The capacity to listen to others and to articulate our own understanding is an essential part of learning. Each day there will be a discussion with an assigned task, and the goal will be to work together to achieve the task.

The daily task will usually be to write a short passage, around 2–500 words. Invite the perspectives of each of the students in your discussion group. The purpose is not to get the one right answer, but to reflect the experiences of each student.

Make sure to listen to each each other. Don’t speak too much, and encourage those who are quiet—they are often the ones with something to say.

Each group should select one group leader who guides the discussion and writes the assigned passage. Any device or medium may be used for writing. Everyone on the course should take a turn at being group leader.

The final passage must be copy-edited by at least one other group member for spelling and grammatical errors! It’s the Dhamma, don’t be sloppy!

Application of the teachings in meditation

There is time set aside for meditation. This may be in a group or alone.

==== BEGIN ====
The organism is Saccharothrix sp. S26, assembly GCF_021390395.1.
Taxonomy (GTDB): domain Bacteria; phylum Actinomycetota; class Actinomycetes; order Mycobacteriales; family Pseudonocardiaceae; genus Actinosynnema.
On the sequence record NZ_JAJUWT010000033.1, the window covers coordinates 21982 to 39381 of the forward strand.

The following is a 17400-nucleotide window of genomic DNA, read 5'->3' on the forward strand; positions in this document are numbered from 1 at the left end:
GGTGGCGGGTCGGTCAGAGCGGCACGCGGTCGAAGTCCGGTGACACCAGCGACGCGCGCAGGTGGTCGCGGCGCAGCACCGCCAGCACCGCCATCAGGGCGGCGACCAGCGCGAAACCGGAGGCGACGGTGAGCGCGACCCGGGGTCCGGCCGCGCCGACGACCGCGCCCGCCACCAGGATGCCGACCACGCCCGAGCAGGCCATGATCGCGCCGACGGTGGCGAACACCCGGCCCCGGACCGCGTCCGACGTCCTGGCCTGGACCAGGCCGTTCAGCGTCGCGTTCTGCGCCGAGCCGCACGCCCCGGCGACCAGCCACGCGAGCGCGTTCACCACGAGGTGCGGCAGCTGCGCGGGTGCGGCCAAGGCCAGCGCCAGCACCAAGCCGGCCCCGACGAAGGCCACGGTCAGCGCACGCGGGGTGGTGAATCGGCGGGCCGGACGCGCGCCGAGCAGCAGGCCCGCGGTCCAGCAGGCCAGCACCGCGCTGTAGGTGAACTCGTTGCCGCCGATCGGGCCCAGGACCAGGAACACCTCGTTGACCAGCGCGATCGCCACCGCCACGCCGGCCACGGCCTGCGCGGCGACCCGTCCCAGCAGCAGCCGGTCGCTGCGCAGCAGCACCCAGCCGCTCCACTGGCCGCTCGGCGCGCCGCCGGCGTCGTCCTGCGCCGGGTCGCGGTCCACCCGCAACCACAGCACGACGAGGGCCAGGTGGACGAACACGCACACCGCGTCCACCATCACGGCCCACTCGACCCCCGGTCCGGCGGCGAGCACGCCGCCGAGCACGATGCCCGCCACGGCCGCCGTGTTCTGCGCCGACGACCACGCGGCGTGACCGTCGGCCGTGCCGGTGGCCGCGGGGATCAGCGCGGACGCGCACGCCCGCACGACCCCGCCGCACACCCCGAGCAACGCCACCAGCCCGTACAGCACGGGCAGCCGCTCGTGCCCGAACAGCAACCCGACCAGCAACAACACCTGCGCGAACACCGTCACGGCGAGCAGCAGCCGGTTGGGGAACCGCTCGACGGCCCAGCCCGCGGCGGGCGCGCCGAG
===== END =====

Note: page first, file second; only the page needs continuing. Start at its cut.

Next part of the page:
Meditate in any way that you like. We assume students already have some background in meditation. If you don’t, let us know.

See if you can apply the learnings of the day in your meditation. Obviously this will be more relevant on some days than others.

During the meditation periods, stay silent out of respect for yourself and others.

1. Introduction

Early Buddhism is studied through the early texts of the Pali canon, together with the parallels in Chinese, Sanskrit, and Tibetan. It aims to clarify and deepen our understanding of the Buddha’s teaching through careful and critical textual study. Such study reveals a teaching that is simple, profound, practical, and rational. Students of early Buddhism apply this teaching to understand their own minds and find freedom from suffering.



Get to know each other. Tell your story, and how it has led you to early Buddhism.

Learning outcomes

We will learn how to study early Buddhist scripture:

  • Objectively—setting aside our own personal interests
  • Empathetically—entering into the minds and emotions of the Buddha’s contemporaries